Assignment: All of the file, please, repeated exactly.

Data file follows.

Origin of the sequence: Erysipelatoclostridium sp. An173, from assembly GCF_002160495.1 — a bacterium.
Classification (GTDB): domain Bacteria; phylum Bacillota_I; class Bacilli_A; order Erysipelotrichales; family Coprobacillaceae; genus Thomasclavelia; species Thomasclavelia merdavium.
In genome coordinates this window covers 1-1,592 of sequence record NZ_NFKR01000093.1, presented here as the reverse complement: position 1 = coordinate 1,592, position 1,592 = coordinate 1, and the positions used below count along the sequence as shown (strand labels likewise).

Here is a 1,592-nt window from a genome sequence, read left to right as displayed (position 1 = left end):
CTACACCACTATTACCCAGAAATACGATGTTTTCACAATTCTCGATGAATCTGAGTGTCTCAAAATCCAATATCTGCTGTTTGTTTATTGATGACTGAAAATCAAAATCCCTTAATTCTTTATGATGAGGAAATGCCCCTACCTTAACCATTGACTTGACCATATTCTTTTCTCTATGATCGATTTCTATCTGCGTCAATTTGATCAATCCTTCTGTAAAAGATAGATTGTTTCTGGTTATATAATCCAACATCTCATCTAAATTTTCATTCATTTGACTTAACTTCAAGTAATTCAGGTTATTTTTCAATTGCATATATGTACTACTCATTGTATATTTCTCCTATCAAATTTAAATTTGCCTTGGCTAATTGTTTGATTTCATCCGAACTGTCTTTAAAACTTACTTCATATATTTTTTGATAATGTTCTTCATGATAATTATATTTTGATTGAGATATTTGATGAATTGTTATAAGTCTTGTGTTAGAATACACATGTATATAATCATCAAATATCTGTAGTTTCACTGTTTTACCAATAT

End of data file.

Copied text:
Origin of the sequence: Erysipelatoclostridium sp. An173, from assembly GCF_002160495.1 — a bacterium.
Classification (GTDB): domain Bacteria; phylum Bacillota_I; class Bacilli_A; order Erysipelotrichales; family Coprobacillaceae; genus Thomasclavelia; species Thomasclavelia merdavium.
In genome coordinates this window covers 1-1,592 of sequence record NZ_NFKR01000093.1, presented here as the reverse complement: position 1 = coordinate 1,592, position 1,592 = coordinate 1, and the positions used below count along the sequence as shown (strand labels likewise).

Here is a 1,592-nt window from a genome sequence, read left to right as displayed (position 1 = left end):
CTACACCACTATTACCCAGAAATACGATGTTTTCACAATTCTCGATGAATCTGAGTGTCTCAAAATCCAATATCTGCTGTTTGTTTATTGATGACTGAAAATCAAAATCCCTTAATTCTTTATGATGAGGAAATGCCCCTACCTTAACCATTGACTTGACCATATTCTTTTCTCTATGATCGATTTCTATCTGCGTCAATTTGATCAATCCTTCTGTAAAAGATAGATTGTTTCTGGTTATATAATCCAACATCTCATCTAAATTTTCATTCATTTGACTTAACTTCAAGTAATTCAGGTTATTTTTCAATTGCATATATGTACTACTCATTGTATATTTCTCCTATCAAATTTAAATTTGCCTTGGCTAATTGTTTGATTTCATCCGAACTGTCTTTAAAACTTACTTCATATATTTTTTGATAATGTTCTTCATGATAATTATATTTTGATTGAGATATTTGATGAATTGTTATAAGTCTTGTGTTAGAATACACATGTATATAATCATCAAATATCTGTAGTTTCACTGTTTTACCAATAT